It's so seldom these days that Democratic and Republican members of Congress, environmentalists, and state and federal land managers agree on anything, so that when it happens the phenomenon demands attention.
And that seems to be the case with legislation being proposed by U.S. Rep. Jim Matheson, D-Utah. His bill would allow a swap of mineral rights held by the Utah School and Institutional Trust Lands Administration on Ute tribal lands for mineral rights on federal lands elsewhere.
Matheson's bipartisan bill would give the Bureau of Land Management authority to finalize the deal, first proposed seven years ago, to preserve 20,000 acres of sacred tribal cultural lands in northern Grand County within the Hill Creek Extension of the Ute Reservation. It gives the state school trust fund managers the right to develop potentially lucrative oil and gas deposits beneath the surface of federal lands now managed by the BLM.
H.R. 4017 is co-sponsored by Rep. Rob Bishop, R-Utah, and companion legislation is sponsored by Sens. Orrin Hatch and Mike Lee, both Republicans.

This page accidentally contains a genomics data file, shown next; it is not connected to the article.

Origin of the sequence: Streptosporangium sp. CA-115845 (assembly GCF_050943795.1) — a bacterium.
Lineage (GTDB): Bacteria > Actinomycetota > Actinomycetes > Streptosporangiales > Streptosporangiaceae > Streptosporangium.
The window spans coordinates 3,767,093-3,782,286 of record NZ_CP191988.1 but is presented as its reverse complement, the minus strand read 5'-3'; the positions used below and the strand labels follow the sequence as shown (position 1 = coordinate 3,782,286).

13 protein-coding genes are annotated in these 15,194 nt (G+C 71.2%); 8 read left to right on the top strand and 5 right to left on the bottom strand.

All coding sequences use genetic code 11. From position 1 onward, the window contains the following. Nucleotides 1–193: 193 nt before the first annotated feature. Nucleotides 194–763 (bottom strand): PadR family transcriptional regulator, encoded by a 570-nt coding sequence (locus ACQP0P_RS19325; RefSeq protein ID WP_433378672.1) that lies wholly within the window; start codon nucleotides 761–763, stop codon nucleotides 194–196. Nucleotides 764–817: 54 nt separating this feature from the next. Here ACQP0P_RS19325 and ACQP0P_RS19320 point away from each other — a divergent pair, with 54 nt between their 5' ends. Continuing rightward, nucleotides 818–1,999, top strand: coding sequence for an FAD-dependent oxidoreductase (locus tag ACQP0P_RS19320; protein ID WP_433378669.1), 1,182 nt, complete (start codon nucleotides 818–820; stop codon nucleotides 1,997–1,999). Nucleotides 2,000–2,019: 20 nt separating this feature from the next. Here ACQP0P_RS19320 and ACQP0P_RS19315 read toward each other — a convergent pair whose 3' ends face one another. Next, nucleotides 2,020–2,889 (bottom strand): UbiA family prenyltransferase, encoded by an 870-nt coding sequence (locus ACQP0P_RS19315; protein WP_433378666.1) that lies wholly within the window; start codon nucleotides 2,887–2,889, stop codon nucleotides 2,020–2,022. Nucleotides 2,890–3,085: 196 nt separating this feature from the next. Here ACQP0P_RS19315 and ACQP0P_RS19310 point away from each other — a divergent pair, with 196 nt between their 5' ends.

The issue has a long and complicated history. The tribe owns the Hill Creek Extension land, but SITLA owns the rights to the minerals beneath the surface. In 2005 the tribe and SITLA identified BLM lands with subsurface mineral rights north of Grand County that SITLA would accept in exchange for its mineral rights in the Hill Creek Extension.
The tribe, the state agency and the BLM agreed on the transaction in 2005. But when the parties tried to finalize the deal, they found the BLM needed congressional approval.
Matheson was rightly effusive about the bipartisan legislation that gives the BLM the authority it needs to make the swap.
"This bill helps the tribe consolidate its management of land that is sacred and culturally significant to the Utes. At the same time, it allows for potential oil and gas development on land not considered environmentally sensitive that would provide more school trust fund revenue and employment for energy workers," he said.
The director of wilderness policy for The Wilderness Society was equally happy about the deal protecting the Hill Creek lands, calling it "preservation of one of the most important wilderness landscapes in the lower 48 states ... ."
The chairwoman of the Ute Tribal Business Committee said the bill will secure the land "for the use of the tribe's members, our children and grandchildren," and requested quick approval by Congress.